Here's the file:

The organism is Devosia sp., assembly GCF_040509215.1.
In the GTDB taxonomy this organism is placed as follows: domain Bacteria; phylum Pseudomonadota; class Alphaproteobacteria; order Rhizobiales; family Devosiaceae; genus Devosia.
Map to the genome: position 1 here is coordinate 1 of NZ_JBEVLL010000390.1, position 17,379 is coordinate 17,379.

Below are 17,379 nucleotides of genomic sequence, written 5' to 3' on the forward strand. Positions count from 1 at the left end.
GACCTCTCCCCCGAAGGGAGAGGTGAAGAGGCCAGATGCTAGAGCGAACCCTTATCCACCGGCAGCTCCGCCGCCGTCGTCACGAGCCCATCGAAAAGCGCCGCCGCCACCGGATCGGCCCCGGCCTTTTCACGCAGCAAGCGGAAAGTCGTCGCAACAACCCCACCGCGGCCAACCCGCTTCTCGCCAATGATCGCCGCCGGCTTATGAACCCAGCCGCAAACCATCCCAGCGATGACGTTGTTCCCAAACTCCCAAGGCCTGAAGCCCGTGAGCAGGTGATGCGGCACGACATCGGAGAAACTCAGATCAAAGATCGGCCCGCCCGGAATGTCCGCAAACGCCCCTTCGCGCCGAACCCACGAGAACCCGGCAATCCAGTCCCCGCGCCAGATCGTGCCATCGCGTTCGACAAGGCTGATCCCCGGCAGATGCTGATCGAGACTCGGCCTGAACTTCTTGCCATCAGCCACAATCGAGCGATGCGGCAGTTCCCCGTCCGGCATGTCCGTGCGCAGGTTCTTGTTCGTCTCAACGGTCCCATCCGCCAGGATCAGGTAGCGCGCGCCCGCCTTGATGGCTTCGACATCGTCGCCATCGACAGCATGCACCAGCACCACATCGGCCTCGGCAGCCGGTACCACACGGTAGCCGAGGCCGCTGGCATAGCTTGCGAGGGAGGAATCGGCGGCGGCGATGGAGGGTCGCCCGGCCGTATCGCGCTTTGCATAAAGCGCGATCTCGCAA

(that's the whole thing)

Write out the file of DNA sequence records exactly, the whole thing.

The organism is Devosia sp., assembly GCF_040509215.1.
In the GTDB taxonomy this organism is placed as follows: domain Bacteria; phylum Pseudomonadota; class Alphaproteobacteria; order Rhizobiales; family Devosiaceae; genus Devosia.
Map to the genome: position 1 here is coordinate 1 of NZ_JBEVLL010000390.1, position 17,379 is coordinate 17,379.

Below are 17,379 nucleotides of genomic sequence, written 5' to 3' on the forward strand. Positions count from 1 at the left end.
GACCTCTCCCCCGAAGGGAGAGGTGAAGAGGCCAGATGCTAGAGCGAACCCTTATCCACCGGCAGCTCCGCCGCCGTCGTCACGAGCCCATCGAAAAGCGCCGCCGCCACCGGATCGGCCCCGGCCTTTTCACGCAGCAAGCGGAAAGTCGTCGCAACAACCCCACCGCGGCCAACCCGCTTCTCGCCAATGATCGCCGCCGGCTTATGAACCCAGCCGCAAACCATCCCAGCGATGACGTTGTTCCCAAACTCCCAAGGCCTGAAGCCCGTGAGCAGGTGATGCGGCACGACATCGGAGAAACTCAGATCAAAGATCGGCCCGCCCGGAATGTCCGCAAACGCCCCTTCGCGCCGAACCCACGAGAACCCGGCAATCCAGTCCCCGCGCCAGATCGTGCCATCGCGTTCGACAAGGCTGATCCCCGGCAGATGCTGATCGAGACTCGGCCTGAACTTCTTGCCATCAGCCACAATCGAGCGATGCGGCAGTTCCCCGTCCGGCATGTCCGTGCGCAGGTTCTTGTTCGTCTCAACGGTCCCATCCGCCAGGATCAGGTAGCGCGCGCCCGCCTTGATGGCTTCGACATCGTCGCCATCGACAGCATGCACCAGCACCACATCGGCCTCGGCAGCCGGTACCACACGGTAGCCGAGGCCGCTGGCATAGCTTGCGAGGGAGGAATCGGCGGCGGCGATGGAGGGTCGCCCGGCCGTATCGCGCTTTGCATAAAGCGCGATCTCGCAA